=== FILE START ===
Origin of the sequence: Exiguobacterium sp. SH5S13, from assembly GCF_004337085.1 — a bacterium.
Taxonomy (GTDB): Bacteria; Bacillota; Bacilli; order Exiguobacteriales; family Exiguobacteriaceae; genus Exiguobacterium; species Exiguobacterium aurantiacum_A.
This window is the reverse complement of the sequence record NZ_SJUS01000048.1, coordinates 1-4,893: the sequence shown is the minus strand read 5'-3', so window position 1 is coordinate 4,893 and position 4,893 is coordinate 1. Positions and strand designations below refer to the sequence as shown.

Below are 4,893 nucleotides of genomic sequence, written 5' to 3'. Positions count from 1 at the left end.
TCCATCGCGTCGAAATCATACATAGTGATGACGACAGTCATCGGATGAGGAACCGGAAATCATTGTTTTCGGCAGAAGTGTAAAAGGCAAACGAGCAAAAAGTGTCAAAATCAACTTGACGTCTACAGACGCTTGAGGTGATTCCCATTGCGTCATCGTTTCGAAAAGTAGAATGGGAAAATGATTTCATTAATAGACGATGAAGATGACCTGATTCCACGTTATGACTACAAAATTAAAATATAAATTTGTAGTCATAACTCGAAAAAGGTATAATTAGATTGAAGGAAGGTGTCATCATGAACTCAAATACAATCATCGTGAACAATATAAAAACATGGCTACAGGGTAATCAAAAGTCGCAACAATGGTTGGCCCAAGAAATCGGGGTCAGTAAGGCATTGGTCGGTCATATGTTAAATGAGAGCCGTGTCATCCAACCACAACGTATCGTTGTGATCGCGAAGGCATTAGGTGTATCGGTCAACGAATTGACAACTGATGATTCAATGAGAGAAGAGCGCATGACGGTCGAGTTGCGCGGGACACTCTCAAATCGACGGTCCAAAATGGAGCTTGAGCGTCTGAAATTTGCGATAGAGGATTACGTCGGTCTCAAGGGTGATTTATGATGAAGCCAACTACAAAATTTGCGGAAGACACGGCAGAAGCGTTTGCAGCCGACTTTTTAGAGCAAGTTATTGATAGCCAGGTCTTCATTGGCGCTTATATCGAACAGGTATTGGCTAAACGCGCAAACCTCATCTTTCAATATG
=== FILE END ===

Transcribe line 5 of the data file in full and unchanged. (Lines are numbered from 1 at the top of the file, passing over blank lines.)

TCCATCGCGTCGAAATCATACATAGTGATGACGACAGTCATCGGATGAGGAACCGGAAATCATTGTTTTCGGCAGAAGTGTAAAAGGCAAACGAGCAAAAAGTGTCAAAATCAACTTGACGTCTACAGACGCTTGAGGTGATTCCCATTGCGTCATCGTTTCGAAAAGTAGAATGGGAAAATGATTTCATTAATAGACGATGAAGATGACCTGATTCCACGTTATGACTACAAAATTAAAATATAAATTTGTAGTCATAACTCGAAAAAGGTATAATTAGATTGAAGGAAGGTGTCATCATGAACTCAAATACAATCATCGTGAACAATATAAAAACATGGCTACAGGGTAATCAAAAGTCGCAACAATGGTTGGCCCAAGAAATCGGGGTCAGTAAGGCATTGGTCGGTCATATGTTAAATGAGAGCCGTGTCATCCAACCACAACGTATCGTTGTGATCGCGAAGGCATTAGGTGTATCGGTCAACGAATTGACAACTGATGATTCAATGAGAGAAGAGCGCATGACGGTCGAGTTGCGCGGGACACTCTCAAATCGACGGTCCAAAATGGAGCTTGAGCGTCTGAAATTTGCGATAGAGGATTACGTCGGTCTCAAGGGTGATTTATGATGAAGCCAACTACAAAATTTGCGGAAGACACGGCAGAAGCGTTTGCAGCCGACTTTTTAGAGCAAGTTATTGATAGCCAGGTCTTCATTGGCGCTTATATCGAACAGGTATTGGCTAAACGCGCAAACCTCATCTTTCAATATG